In Memory–Reflections on Memorial Sunday in Pandemic Year

One of the most difficult aspects of the Covid-19 pandemic is dealing with grief. This year has brought significant loss to our lives. This is so hard, and it has been compounded by the inability to share our grief. In normal times, we gather for wakes and funerals. We hug, we cry together, we tell stories over food and drink. Social distancing keeps us from doing so many things that are necessary to make peace with grief. Instead, we mourn alone and our hearts cry out for the comforting presence of our families and friends.

In the absence of normal human contact our grief takes longer to integrate into our lives and the loss lies heavy on our hearts. We have learned, in such a sad fashion, the importance of even the simple things—stories, laughter, hugs, meals—have in helping to integrate loss into our lives. The hole that is created in our lives by death is never filled. Time doesn’t heal that wound. We need each other to learn to live in this new, emptier, life. This will take time, but it is the interactions that will make the difference. Part of this are the rituals we share to memorialize our loved ones.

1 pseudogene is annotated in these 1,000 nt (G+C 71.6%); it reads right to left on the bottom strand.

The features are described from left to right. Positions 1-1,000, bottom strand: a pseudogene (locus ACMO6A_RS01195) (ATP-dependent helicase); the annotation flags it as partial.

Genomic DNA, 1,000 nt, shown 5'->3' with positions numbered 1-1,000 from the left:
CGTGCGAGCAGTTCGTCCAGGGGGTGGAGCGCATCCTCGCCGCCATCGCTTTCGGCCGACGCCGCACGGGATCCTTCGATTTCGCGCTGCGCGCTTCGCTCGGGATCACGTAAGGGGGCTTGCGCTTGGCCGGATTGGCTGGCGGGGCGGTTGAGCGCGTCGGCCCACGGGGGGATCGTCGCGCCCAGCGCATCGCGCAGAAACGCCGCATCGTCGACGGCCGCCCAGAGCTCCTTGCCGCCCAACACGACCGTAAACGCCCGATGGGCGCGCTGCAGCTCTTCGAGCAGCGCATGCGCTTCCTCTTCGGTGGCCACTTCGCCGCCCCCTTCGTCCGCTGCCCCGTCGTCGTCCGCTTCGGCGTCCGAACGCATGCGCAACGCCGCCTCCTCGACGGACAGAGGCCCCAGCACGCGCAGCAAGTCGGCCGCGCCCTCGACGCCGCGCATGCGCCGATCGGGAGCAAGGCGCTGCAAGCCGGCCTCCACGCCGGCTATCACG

Funerals are an important part of our grief process. They not only help us celebrate the life of our loved one, but also begin to open our lives to the love of friends and family that surround us all the time. It is easy to be lost in the narrow focus of grief and miss all the love that is still present in our lives. Opening our hearts to this love is an essential aspect of mourning.

This Sunday, November 1, we will hold our traditional Memorial’s Sunday on All Saint’s Day. During the worship service we will light candles in remembrance of loved ones who have passed away this year. I invite you to have a candle at home to light as I will be lighting candles in church in memory of all who are named in worship. We will then have a liturgy and prayer for them before sharing communion together. May this ritual serve to help all who are mourning an opportunity to move forward on their path of grief into their new way of being.

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